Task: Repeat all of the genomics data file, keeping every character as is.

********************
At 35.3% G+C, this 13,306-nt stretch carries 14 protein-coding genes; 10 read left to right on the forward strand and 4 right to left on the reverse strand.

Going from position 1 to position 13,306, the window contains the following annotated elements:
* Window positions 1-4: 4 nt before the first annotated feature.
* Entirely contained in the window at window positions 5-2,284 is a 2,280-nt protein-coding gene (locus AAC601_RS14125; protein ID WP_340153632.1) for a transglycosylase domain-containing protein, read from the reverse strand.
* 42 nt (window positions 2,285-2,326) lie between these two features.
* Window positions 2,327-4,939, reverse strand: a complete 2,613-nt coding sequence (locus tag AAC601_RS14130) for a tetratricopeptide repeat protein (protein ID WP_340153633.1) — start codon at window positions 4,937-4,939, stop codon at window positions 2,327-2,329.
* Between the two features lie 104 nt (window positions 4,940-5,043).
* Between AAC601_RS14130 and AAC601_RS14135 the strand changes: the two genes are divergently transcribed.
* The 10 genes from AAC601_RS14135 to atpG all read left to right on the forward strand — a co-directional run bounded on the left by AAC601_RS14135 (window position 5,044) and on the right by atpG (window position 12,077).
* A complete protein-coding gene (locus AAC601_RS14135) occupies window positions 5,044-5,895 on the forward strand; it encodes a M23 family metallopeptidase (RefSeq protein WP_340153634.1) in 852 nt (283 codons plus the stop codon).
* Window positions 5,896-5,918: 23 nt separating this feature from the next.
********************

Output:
At 35.3% G+C, this 13,306-nt stretch carries 14 protein-coding genes; 10 read left to right on the forward strand and 4 right to left on the reverse strand.

Going from position 1 to position 13,306, the window contains the following annotated elements:
* Window positions 1-4: 4 nt before the first annotated feature.
* Entirely contained in the window at window positions 5-2,284 is a 2,280-nt protein-coding gene (locus AAC601_RS14125; protein ID WP_340153632.1) for a transglycosylase domain-containing protein, read from the reverse strand.
* 42 nt (window positions 2,285-2,326) lie between these two features.
* Window positions 2,327-4,939, reverse strand: a complete 2,613-nt coding sequence (locus tag AAC601_RS14130) for a tetratricopeptide repeat protein (protein ID WP_340153633.1) — start codon at window positions 4,937-4,939, stop codon at window positions 2,327-2,329.
* Between the two features lie 104 nt (window positions 4,940-5,043).
* Between AAC601_RS14130 and AAC601_RS14135 the strand changes: the two genes are divergently transcribed.
* The 10 genes from AAC601_RS14135 to atpG all read left to right on the forward strand — a co-directional run bounded on the left by AAC601_RS14135 (window position 5,044) and on the right by atpG (window position 12,077).
* A complete protein-coding gene (locus AAC601_RS14135) occupies window positions 5,044-5,895 on the forward strand; it encodes a M23 family metallopeptidase (RefSeq protein WP_340153634.1) in 852 nt (283 codons plus the stop codon).
* Window positions 5,896-5,918: 23 nt separating this feature from the next.